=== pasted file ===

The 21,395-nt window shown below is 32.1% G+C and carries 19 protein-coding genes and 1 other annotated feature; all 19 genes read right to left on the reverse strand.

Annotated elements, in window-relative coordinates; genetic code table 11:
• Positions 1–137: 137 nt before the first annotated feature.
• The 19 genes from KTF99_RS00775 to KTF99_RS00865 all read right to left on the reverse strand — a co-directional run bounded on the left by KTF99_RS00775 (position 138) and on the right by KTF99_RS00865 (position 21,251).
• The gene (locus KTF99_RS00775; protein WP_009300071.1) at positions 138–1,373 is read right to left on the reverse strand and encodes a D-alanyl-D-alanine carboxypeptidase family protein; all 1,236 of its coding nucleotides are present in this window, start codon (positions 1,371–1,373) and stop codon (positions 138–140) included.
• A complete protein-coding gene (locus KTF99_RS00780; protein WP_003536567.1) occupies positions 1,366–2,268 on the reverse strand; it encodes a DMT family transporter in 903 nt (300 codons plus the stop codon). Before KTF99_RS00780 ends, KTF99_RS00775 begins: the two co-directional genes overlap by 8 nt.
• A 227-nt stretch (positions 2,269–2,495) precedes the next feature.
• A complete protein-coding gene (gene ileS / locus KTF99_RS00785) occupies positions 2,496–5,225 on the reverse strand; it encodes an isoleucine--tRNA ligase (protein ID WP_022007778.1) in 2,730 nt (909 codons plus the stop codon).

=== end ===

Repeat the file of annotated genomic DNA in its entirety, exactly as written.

The 21,395-nt window shown below is 32.1% G+C and carries 19 protein-coding genes and 1 other annotated feature; all 19 genes read right to left on the reverse strand.

Annotated elements, in window-relative coordinates; genetic code table 11:
• Positions 1–137: 137 nt before the first annotated feature.
• The 19 genes from KTF99_RS00775 to KTF99_RS00865 all read right to left on the reverse strand — a co-directional run bounded on the left by KTF99_RS00775 (position 138) and on the right by KTF99_RS00865 (position 21,251).
• The gene (locus KTF99_RS00775; protein WP_009300071.1) at positions 138–1,373 is read right to left on the reverse strand and encodes a D-alanyl-D-alanine carboxypeptidase family protein; all 1,236 of its coding nucleotides are present in this window, start codon (positions 1,371–1,373) and stop codon (positions 138–140) included.
• A complete protein-coding gene (locus KTF99_RS00780; protein WP_003536567.1) occupies positions 1,366–2,268 on the reverse strand; it encodes a DMT family transporter in 903 nt (300 codons plus the stop codon). Before KTF99_RS00780 ends, KTF99_RS00775 begins: the two co-directional genes overlap by 8 nt.
• A 227-nt stretch (positions 2,269–2,495) precedes the next feature.
• A complete protein-coding gene (gene ileS / locus KTF99_RS00785) occupies positions 2,496–5,225 on the reverse strand; it encodes an isoleucine--tRNA ligase (protein ID WP_022007778.1) in 2,730 nt (909 codons plus the stop codon).